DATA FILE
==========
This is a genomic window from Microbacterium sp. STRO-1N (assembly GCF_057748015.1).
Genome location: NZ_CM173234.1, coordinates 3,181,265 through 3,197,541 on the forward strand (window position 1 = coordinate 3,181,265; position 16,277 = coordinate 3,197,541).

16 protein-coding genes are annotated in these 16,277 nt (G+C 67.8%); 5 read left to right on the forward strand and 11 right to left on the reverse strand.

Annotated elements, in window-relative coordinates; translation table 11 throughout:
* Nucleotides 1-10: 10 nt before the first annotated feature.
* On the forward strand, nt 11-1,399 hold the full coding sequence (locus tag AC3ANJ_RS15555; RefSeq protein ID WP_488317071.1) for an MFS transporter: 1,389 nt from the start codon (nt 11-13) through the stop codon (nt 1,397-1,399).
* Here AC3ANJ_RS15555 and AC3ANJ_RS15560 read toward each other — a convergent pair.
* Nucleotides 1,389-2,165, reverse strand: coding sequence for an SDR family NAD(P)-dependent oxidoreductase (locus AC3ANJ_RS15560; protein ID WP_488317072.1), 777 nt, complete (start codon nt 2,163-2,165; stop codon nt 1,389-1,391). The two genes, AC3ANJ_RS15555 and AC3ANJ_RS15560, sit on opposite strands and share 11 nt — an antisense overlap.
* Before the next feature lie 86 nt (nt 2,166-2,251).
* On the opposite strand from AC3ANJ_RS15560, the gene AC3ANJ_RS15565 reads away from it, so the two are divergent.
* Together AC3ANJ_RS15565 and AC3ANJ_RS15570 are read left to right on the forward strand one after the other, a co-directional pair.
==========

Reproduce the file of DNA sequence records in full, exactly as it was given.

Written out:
This is a genomic window from Microbacterium sp. STRO-1N (assembly GCF_057748015.1).
Genome location: NZ_CM173234.1, coordinates 3,181,265 through 3,197,541 on the forward strand (window position 1 = coordinate 3,181,265; position 16,277 = coordinate 3,197,541).

16 protein-coding genes are annotated in these 16,277 nt (G+C 67.8%); 5 read left to right on the forward strand and 11 right to left on the reverse strand.

Annotated elements, in window-relative coordinates; translation table 11 throughout:
* Nucleotides 1-10: 10 nt before the first annotated feature.
* On the forward strand, nt 11-1,399 hold the full coding sequence (locus tag AC3ANJ_RS15555; RefSeq protein ID WP_488317071.1) for an MFS transporter: 1,389 nt from the start codon (nt 11-13) through the stop codon (nt 1,397-1,399).
* Here AC3ANJ_RS15555 and AC3ANJ_RS15560 read toward each other — a convergent pair.
* Nucleotides 1,389-2,165, reverse strand: coding sequence for an SDR family NAD(P)-dependent oxidoreductase (locus AC3ANJ_RS15560; protein ID WP_488317072.1), 777 nt, complete (start codon nt 2,163-2,165; stop codon nt 1,389-1,391). The two genes, AC3ANJ_RS15555 and AC3ANJ_RS15560, sit on opposite strands and share 11 nt — an antisense overlap.
* Before the next feature lie 86 nt (nt 2,166-2,251).
* On the opposite strand from AC3ANJ_RS15560, the gene AC3ANJ_RS15565 reads away from it, so the two are divergent.
* Together AC3ANJ_RS15565 and AC3ANJ_RS15570 are read left to right on the forward strand one after the other, a co-directional pair.